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In the atmosphere, craft may use aerodynamic effects to their benefit. As you start getting higher in the atmosphere, the atmosphere becomes rarified, requiring you to model the atmosphere not as a fluid but as the interaction of a bunch of individual air molecules probablistically impacting your vehicle.

Until you get going fast enough, at which point you start getting aero forces again.

This got me thinking: since space is not actually a pure vacuum and there is a little bit of "stuff" everywhere, how fast does a body have to travel to start making use of aerodynamic effects? I expect the answer may be different within a solar system vs outside one, though clarifying this would be appreciated.

My first visual w.r.t. this question is from Stargate where they fire an AMRAAM in space... but AMRAAM doesn't have vectored thrust and its fins wouldn't work. But what if it was traveling really, really fast?

A side question which you may choose to add to your answer or not if it is relevant: will other forces dominate before aero forces become significant?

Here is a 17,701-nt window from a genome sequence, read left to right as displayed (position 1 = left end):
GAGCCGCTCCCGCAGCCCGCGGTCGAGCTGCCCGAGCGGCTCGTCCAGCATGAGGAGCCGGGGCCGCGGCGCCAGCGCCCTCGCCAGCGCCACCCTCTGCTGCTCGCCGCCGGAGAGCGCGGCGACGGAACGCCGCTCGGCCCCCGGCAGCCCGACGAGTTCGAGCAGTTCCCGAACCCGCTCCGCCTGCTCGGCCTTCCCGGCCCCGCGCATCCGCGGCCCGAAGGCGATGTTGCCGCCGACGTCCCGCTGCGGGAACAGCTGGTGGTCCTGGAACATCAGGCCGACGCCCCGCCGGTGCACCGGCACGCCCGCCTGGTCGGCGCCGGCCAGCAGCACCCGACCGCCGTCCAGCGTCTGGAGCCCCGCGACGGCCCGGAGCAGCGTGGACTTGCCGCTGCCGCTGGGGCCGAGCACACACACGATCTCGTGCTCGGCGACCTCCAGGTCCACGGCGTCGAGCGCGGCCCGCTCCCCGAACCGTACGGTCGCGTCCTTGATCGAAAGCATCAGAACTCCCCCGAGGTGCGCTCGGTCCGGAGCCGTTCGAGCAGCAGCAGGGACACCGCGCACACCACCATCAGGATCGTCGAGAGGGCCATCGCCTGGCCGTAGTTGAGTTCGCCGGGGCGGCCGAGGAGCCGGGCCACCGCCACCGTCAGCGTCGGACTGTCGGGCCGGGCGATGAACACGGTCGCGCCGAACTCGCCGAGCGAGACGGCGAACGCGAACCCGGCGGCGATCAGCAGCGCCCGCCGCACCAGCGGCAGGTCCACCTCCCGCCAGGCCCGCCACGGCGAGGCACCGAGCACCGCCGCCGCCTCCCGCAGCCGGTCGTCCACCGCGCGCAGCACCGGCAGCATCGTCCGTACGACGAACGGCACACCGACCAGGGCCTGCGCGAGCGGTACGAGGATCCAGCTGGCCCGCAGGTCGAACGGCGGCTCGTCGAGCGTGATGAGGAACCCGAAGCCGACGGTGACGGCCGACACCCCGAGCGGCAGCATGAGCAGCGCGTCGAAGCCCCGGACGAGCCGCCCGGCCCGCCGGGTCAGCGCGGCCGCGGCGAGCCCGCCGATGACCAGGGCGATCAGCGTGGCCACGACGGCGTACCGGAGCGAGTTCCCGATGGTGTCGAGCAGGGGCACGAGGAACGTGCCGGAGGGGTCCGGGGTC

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    $\begingroup$ @OrganicMarble - Ah, you're right! Thank you - that one didn't come up when I searching for the answer! $\endgroup$ – iAdjunct May 8 '19 at 2:46
  • $\begingroup$ I'm not an expert on fluid dynamics, but don't think that "How fast..." is the right question. I think what is important is the scale of the craft relative to the mean free path of the particles. To be treated as a fluid medium they need to be able to interact on scales shorter than the size of your spacecraft. I think you need to adjust the wording of your question, and avoid asking about speed. $\endgroup$ – uhoh May 8 '19 at 3:14

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